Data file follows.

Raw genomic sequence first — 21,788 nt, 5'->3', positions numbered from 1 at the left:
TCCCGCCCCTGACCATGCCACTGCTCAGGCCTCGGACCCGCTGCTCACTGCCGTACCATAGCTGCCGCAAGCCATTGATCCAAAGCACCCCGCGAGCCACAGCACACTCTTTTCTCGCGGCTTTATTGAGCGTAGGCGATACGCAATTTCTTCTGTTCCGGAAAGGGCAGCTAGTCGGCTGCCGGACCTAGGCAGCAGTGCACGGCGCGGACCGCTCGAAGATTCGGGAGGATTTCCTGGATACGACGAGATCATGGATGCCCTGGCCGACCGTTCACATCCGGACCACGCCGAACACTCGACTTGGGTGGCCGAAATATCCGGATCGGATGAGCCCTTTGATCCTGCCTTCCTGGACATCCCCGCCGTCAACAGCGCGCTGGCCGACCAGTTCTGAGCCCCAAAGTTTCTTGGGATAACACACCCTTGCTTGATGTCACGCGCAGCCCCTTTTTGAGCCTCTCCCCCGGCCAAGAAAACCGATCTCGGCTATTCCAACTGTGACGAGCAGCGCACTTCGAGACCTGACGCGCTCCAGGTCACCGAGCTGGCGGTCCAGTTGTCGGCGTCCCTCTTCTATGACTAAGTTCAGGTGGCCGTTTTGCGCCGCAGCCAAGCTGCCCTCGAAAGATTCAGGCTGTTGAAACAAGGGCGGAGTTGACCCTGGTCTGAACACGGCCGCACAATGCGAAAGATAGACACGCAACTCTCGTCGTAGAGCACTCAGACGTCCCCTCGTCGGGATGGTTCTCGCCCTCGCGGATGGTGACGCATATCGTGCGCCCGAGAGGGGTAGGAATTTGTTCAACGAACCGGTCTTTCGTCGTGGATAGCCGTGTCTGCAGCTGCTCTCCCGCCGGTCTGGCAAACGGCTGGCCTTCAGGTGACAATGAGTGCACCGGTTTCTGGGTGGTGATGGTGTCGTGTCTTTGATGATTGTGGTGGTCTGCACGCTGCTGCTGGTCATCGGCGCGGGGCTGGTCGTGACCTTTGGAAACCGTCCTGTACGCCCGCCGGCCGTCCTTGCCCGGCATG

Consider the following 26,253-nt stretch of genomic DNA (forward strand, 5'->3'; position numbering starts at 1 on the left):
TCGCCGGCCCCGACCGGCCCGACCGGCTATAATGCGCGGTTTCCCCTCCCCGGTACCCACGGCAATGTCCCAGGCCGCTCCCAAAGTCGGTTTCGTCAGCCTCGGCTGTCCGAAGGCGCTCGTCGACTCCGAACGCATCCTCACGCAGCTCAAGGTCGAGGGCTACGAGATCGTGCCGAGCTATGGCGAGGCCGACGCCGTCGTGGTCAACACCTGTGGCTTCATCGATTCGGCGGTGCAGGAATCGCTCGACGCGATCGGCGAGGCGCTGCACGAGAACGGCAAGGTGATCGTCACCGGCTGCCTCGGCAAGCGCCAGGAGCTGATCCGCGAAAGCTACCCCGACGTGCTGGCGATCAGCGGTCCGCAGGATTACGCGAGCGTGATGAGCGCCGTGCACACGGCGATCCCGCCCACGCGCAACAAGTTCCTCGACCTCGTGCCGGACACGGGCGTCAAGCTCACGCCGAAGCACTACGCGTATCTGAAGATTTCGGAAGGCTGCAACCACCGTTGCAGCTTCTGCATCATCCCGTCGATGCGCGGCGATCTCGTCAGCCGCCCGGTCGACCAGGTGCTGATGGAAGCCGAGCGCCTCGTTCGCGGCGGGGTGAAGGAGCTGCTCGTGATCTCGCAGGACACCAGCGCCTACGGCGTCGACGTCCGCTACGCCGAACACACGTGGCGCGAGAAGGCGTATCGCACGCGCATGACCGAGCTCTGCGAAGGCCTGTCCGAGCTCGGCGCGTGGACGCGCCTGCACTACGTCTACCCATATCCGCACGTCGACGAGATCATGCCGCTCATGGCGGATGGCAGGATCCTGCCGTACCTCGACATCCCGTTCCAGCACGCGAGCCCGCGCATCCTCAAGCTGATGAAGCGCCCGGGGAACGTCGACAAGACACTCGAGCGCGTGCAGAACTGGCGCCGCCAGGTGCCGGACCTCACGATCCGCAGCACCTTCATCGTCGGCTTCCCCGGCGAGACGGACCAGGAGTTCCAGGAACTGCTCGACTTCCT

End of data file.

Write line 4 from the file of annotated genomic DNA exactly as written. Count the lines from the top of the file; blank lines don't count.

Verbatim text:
TCGCCGGCCCCGACCGGCCCGACCGGCTATAATGCGCGGTTTCCCCTCCCCGGTACCCACGGCAATGTCCCAGGCCGCTCCCAAAGTCGGTTTCGTCAGCCTCGGCTGTCCGAAGGCGCTCGTCGACTCCGAACGCATCCTCACGCAGCTCAAGGTCGAGGGCTACGAGATCGTGCCGAGCTATGGCGAGGCCGACGCCGTCGTGGTCAACACCTGTGGCTTCATCGATTCGGCGGTGCAGGAATCGCTCGACGCGATCGGCGAGGCGCTGCACGAGAACGGCAAGGTGATCGTCACCGGCTGCCTCGGCAAGCGCCAGGAGCTGATCCGCGAAAGCTACCCCGACGTGCTGGCGATCAGCGGTCCGCAGGATTACGCGAGCGTGATGAGCGCCGTGCACACGGCGATCCCGCCCACGCGCAACAAGTTCCTCGACCTCGTGCCGGACACGGGCGTCAAGCTCACGCCGAAGCACTACGCGTATCTGAAGATTTCGGAAGGCTGCAACCACCGTTGCAGCTTCTGCATCATCCCGTCGATGCGCGGCGATCTCGTCAGCCGCCCGGTCGACCAGGTGCTGATGGAAGCCGAGCGCCTCGTTCGCGGCGGGGTGAAGGAGCTGCTCGTGATCTCGCAGGACACCAGCGCCTACGGCGTCGACGTCCGCTACGCCGAACACACGTGGCGCGAGAAGGCGTATCGCACGCGCATGACCGAGCTCTGCGAAGGCCTGTCCGAGCTCGGCGCGTGGACGCGCCTGCACTACGTCTACCCATATCCGCACGTCGACGAGATCATGCCGCTCATGGCGGATGGCAGGATCCTGCCGTACCTCGACATCCCGTTCCAGCACGCGAGCCCGCGCATCCTCAAGCTGATGAAGCGCCCGGGGAACGTCGACAAGACACTCGAGCGCGTGCAGAACTGGCGCCGCCAGGTGCCGGACCTCACGATCCGCAGCACCTTCATCGTCGGCTTCCCCGGCGAGACGGACCAGGAGTTCCAGGAACTGCTCGACTTCCT